PEER SUPPORT AS A METHOD FOR RISK REDUCTION IN IDU COMMUNITIES - EXPERIENCES IN DUTCH PROJECTS AND THE EUROPEAN PEER SUPPORT PROJECT
In recent years there has been a growing acknowledgement that peer support and peer education can be effective in reducing risk behaviour in IDU communities. Peer support or peer education projects have been developed, in different European countries, both by professionals and self-organisations (National Committee on AIDS Control, 1993). Efforts have been made, too, to initiate and support drug user self-help groups and self-organisations especially in the field of AIDS prevention in intravenous drug user (IDU) communities. One reason for this has been the finding that AIDS prevention by regular (drug aid) services has not been an overall success. There are still drug users who lack information, who simply are not reached by drug aid programs or who are not reached because of - among other things - their feelings of distrust. These feelings of distrust are one reason why peer support is considered a worthwhile method to get in contact with drug users who are not reached by drug aid institutions.
Experience confirms that peer education and peer support do contribute to adequate AIDS prevention with drug users (Friedman et. al., 1987). Inside information, knowledge from personal experience and trust are important items in this respect. AIDS prevention in the sense of discussing personal business such as drug use and sex requires trust. Experience furthermore underlines that social influence on drug users' attitude towards safer behaviour and a growing self-efficacy through role modelling are the most important features of peer education/peer support. This implies that providing social information is more important than offering mere facts. The fact that peers are familiar with the group norms and that they are easier to trust for drug users also helps to get reliable information about risk behaviour. Those elements of factual knowledge which have proved to be important have to do with details (e.g. infection risk by sharing the spoon or the filter).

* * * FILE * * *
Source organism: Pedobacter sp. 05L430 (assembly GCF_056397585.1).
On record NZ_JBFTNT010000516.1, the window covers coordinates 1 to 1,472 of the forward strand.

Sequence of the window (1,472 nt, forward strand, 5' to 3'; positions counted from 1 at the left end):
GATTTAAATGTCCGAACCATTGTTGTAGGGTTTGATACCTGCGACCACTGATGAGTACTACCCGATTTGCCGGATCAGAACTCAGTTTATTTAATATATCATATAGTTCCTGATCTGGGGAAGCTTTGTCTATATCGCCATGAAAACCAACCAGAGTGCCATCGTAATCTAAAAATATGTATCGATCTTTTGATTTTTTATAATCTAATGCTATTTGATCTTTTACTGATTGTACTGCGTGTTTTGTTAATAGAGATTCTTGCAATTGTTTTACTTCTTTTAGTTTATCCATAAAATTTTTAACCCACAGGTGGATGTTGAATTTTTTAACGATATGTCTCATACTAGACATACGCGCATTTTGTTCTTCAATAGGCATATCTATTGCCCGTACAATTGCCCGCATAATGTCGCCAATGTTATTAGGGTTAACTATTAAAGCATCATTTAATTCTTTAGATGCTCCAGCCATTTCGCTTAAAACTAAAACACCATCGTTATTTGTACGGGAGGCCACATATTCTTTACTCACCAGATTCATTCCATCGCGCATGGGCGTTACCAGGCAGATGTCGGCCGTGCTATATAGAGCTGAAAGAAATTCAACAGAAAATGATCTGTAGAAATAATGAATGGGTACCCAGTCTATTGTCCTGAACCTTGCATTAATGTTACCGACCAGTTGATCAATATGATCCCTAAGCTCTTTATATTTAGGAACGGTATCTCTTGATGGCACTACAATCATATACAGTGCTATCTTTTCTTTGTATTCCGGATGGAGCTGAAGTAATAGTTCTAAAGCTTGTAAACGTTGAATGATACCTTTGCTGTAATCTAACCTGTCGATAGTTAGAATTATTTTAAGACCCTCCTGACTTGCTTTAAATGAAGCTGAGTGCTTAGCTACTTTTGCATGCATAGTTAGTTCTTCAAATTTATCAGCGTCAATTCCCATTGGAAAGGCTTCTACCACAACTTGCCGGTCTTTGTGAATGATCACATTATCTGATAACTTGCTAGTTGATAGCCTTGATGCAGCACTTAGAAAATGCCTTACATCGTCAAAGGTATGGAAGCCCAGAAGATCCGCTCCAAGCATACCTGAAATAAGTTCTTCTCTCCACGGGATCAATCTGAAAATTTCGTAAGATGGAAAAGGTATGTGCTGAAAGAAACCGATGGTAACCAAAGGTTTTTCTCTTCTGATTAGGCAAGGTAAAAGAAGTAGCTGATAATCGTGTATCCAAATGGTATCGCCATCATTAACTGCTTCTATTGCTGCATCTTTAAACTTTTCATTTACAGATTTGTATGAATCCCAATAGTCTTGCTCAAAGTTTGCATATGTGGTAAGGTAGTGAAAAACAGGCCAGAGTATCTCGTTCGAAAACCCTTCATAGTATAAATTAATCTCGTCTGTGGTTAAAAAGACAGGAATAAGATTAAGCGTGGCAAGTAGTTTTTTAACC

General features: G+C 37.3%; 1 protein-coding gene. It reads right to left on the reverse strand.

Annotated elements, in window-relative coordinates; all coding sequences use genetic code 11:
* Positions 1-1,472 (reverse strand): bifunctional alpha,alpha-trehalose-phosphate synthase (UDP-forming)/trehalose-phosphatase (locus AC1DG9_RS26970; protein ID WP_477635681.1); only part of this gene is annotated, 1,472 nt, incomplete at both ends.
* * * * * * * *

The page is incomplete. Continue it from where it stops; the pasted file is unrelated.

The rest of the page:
Although the concepts of peer support and peer education have a lot in common, there are important differences, too. One is that peer education implies and emphasises the inequality of the educator and the educated. In an AIDS prevention project for drug users, the task of a peer educator would be to teach other drug users the rules of safer use and safer sex. With the concept of peer support, however, the idea of mutual support is prevailing. The emphasis is more on shared experiences and equality. In addition to this, support is a broader concept than education, since it does not only mean influencing other drug users towards safer use and safer sex. It may also imply creating better conditions for safer behaviour, for instance by distributing syringes and needles.